A High-Tech Accounting?

We may have gotten a small foretaste last week of the endgame of the Internet investment boom. The hallmark of any boom is unbridled confidence, which conceals and condones practices that--in a less giddy climate--would seem sloppy, unethical or illegal. The Internet has been so profitable for so many that people instinctively confuse economic success with moral infallibility. This can't last forever, if only because human nature isn't perfect--even the human nature of the people behind the Internet and computer booms.

What happened last week provided a cautionary tale. Early Monday, MicroStrategy--a prominent software company--announced that it was revising its 1999 financial results. Sales would drop roughly 25 percent, from $205 million to about $150 million. Profits would change from a reported 15 cents a share to a loss of between 43 cents and 51 cents. The reaction was swift. On Monday, MicroStrategy's stock plunged 62 percent, from $226.75 to $86.75.

Bombarded by shareholder suits, MicroStrategy will have ample opportunity to explain its actions. No one can yet say whether it committed fraud--or was the victim of overly conservative accounting rules. "I don't think we made a mistake," says MicroStrategy chairman Michael Saylor. "The technology has outstripped accounting guidelines." He says the company merely booked revenues it had in hand and that auditors insisted be spread over the life of software contracts. However the episode ends, it suggests that the high-tech frenzy has created an ethical quagmire.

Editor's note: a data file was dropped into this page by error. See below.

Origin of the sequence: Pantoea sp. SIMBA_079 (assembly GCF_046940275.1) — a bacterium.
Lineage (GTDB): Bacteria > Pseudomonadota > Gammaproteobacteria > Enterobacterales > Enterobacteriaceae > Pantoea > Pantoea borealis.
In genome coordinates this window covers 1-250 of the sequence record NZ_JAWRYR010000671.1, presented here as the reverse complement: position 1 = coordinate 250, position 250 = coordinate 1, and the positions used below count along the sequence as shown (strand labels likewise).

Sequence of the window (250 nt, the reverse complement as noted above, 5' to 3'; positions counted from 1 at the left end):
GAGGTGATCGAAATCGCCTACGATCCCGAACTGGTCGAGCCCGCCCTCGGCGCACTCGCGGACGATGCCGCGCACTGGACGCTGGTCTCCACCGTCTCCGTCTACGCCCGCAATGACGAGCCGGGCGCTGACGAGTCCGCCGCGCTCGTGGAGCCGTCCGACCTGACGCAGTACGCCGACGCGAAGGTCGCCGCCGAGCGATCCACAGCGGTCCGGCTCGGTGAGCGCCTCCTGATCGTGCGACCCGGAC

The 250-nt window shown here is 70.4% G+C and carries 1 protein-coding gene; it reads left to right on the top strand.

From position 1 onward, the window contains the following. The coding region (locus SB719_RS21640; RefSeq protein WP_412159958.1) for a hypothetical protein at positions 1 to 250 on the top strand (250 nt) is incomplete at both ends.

There are huge pressures to project optimism--and prop up stock prices. The line between what people genuinely believe and what serves their economic interests has blurred. Perhaps some people can no longer see the line. Stretching accounting rules (if that is what MicroStrategy did) is a flagrant trespass. But others are more subtle, ambiguous and, possibly, pervasive. Questions abound about underwriting practices, the independence of stock "research" and the use of stock options.

Consider IPOs. These are the "initial public offerings" of stocks by private companies selling their shares to general investors. The business is hugely profitable for the underwriters--the brokerage houses that handle the sales. Suppose that Whoopee!.com has a $100 million IPO. According to Jay Ritter, a professor of finance at the University of Florida, the underwriters typically get about 7 percent (or $7 million). Why would anyone buy Whoopee!.com?

Well, it helps if the Wall Street underwriter has a popular stock analyst whose recommendation will push up the price. The best-known Internet analyst is Mary Meeker of Morgan Stanley Dean Witter. In 1999 she reportedly made about $15 million. (The figure, cited by The Wall Street Journal, isn't denied by the firm.) She was paid so much in part because she helped attract so much underwriting. In 1999 Morgan ranked second in IPO underwritings at almost $14 billion, just behind Goldman Sachs ($14.5 billion), reports Thomson Financial Securities Data.